Tag: Efficiency Monitoring and Evaluation Programme/Project Design Results-Based Management Jobs and Livelihoods Youth

15.

4.3.3 Allocated Budget vs. Actual Expenditure

As indicated in the evaluation limitation and under the M&E function above, inadequate, lack of structured and centralized budgetary/financial data, no regular results/output based consolidated financial data reporting at the PMU was a limitation for data analysis and validation that resulted in limited analysis/findings. Most of the financial data is based on parallel/separate funding streams of UN agencies whereby their specific projects are contributing to overall results of the YEP. Nevertheless, a structured and consolidated financial data and reporting for the YEP should have been a basic and mandatory function at the PMU. Some of the key findings on budgetary data include: • UNDP- Approved total Budget $ 1313900 (Including SDG-Fund of USD 500,000) UNDP Actual Expenses- $ 1018993 (Approx. 77.5% utilization) • FAO- $ 166,822 • ILO- $ 150,000 • UNESCO- $6,000

Overall Rating: U/A


Tag: Human and Financial resources Monitoring and Evaluation Operational Efficiency Project and Programme management

16.

4.3.4 One- UN Modality and Partnership Strategy

The YEP was based on One-UN Modality whereby UNDP, ILO, FAO and UNESCO were the key agencies for the design and implementation of the programme. Various partnerships were developed for each of the key outputs that involves both government and non government organizations such as MWCSD, MCIL, BOSA, SAME, SNYC etc. Following are some of the key findings in this regard: • Although each UN agency significantly contributed to the YEP activities through their parallel funding and respective projects, there is a clear lack of synergy and coherence found in the activities. Data collection indicated that inter UN agency awareness and knowledge of each other’s contribution towards YEP was extremely limited. This can be referred back to the same finding that lack of an internal coordination mechanism between UN agencies led to limited, unstructured and non-consolidated knowledge and data on YEP. Moreover it was also indicated that information for YEP receiving funds through MPTF was not clearly communicated to all UN agencies and there was neither any joint application for the fund, nor any discussion about it. Although UNCT meeting is a regular activity, it is not solely based on YEP.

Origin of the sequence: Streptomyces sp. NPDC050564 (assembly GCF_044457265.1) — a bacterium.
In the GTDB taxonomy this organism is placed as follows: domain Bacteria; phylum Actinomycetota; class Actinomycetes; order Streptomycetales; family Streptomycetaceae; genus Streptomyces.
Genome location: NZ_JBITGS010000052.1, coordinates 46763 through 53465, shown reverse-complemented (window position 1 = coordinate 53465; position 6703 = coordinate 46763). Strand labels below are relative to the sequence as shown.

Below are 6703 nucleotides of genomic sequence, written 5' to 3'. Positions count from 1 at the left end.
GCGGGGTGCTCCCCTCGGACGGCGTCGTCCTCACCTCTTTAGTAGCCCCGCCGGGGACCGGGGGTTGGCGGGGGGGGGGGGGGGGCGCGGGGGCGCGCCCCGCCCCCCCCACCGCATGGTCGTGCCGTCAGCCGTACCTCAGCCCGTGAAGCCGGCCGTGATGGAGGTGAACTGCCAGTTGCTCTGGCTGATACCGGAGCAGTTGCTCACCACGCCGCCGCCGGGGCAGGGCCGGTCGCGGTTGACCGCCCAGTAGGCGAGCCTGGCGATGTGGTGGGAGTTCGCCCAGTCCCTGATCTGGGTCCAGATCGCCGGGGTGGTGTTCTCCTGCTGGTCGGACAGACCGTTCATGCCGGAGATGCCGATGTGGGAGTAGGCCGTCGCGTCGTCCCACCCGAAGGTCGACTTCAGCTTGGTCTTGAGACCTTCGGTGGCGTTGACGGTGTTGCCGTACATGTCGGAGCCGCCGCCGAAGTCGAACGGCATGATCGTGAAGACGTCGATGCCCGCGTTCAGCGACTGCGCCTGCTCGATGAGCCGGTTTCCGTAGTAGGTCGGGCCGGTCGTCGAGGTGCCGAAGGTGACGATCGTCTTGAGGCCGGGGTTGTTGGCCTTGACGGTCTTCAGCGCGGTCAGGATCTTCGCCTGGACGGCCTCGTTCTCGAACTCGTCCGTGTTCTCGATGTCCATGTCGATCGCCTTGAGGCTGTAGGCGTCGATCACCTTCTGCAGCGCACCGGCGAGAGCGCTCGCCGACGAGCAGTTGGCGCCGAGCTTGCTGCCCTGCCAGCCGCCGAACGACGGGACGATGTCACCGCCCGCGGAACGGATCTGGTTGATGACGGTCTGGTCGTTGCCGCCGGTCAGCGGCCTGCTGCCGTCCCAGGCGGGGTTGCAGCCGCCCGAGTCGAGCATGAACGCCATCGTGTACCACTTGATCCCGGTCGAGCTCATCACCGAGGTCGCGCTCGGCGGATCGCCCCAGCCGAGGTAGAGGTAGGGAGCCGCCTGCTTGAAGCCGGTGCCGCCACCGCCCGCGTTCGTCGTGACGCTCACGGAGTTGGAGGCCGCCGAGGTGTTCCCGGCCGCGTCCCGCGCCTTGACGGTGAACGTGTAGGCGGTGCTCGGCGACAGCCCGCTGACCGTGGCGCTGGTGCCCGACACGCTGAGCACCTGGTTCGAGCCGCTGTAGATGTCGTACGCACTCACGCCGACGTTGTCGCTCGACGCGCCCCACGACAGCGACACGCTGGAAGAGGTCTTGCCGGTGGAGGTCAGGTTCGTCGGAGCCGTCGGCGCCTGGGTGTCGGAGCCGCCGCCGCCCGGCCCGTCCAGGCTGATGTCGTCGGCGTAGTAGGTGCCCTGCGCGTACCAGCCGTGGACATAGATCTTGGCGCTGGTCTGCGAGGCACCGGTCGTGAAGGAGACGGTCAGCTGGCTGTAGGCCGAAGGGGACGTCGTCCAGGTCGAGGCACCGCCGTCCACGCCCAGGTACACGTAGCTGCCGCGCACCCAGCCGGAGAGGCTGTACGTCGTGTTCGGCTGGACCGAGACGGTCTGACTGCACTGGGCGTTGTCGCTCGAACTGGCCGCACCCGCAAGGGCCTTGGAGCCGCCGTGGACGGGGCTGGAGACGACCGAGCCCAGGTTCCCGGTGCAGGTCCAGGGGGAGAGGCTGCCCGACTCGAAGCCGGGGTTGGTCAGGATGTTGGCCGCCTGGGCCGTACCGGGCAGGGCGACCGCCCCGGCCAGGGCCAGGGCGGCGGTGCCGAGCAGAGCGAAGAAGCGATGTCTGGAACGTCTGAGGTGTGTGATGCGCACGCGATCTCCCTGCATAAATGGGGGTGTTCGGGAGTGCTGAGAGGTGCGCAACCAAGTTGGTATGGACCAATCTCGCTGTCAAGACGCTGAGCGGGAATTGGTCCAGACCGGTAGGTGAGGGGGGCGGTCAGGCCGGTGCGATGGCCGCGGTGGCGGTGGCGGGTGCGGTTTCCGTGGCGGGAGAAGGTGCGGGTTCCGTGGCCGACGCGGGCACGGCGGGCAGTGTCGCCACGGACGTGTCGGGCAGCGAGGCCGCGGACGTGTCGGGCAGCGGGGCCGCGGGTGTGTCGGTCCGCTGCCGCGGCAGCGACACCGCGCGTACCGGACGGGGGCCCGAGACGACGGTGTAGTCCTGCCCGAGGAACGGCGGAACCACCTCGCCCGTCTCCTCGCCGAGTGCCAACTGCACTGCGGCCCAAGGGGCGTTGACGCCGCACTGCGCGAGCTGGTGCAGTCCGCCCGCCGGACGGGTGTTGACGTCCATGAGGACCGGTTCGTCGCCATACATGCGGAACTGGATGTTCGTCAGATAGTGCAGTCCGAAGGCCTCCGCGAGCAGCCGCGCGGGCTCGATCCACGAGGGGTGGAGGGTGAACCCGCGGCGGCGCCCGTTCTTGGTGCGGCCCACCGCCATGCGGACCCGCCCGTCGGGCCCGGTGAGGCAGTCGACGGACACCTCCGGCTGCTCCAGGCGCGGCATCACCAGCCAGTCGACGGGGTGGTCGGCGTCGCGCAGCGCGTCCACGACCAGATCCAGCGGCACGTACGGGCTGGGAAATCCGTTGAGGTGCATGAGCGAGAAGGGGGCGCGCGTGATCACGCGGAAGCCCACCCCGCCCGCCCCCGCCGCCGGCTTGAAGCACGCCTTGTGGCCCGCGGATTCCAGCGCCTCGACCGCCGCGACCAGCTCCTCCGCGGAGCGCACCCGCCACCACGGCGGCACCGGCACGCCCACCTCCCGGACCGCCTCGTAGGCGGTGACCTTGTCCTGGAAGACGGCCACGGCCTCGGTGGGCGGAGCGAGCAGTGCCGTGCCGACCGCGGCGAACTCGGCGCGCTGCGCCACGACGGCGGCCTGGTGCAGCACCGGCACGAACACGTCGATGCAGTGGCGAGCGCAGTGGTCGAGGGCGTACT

Tag: Communication Human and Financial resources Joint UN Programme Partnership Programme Synergy Jobs and Livelihoods Youth

17.

4.3.4 One- UN Modality and Partnership Strategy

The YEP was based on One-UN Modality whereby UNDP, ILO, FAO and UNESCO were the key agencies for the design and implementation of the programme. Various partnerships were developed for each of the key outputs that involves both government and non government organizations such as MWCSD, MCIL, BOSA, SAME, SNYC etc. Following are some of the key findings in this regard: • Although each UN agency significantly contributed to the YEP activities through their parallel funding and respective projects, there is a clear lack of synergy and coherence found in the activities. Data collection indicated that inter UN agency awareness and knowledge of each other’s contribution towards YEP was extremely limited. This can be referred back to the same finding that lack of an internal coordination mechanism between UN agencies led to limited, unstructured and non-consolidated knowledge and data on YEP. Moreover it was also indicated that information for YEP receiving funds through MPTF was not clearly communicated to all UN agencies and there was neither any joint application for the fund, nor any discussion about it. Although UNCT meeting is a regular activity, it is not solely based on YEP. 


Tag: Communication Human and Financial resources Joint UN Programme Partnership Programme Synergy Jobs and Livelihoods Youth

18.

4.4 Sustainability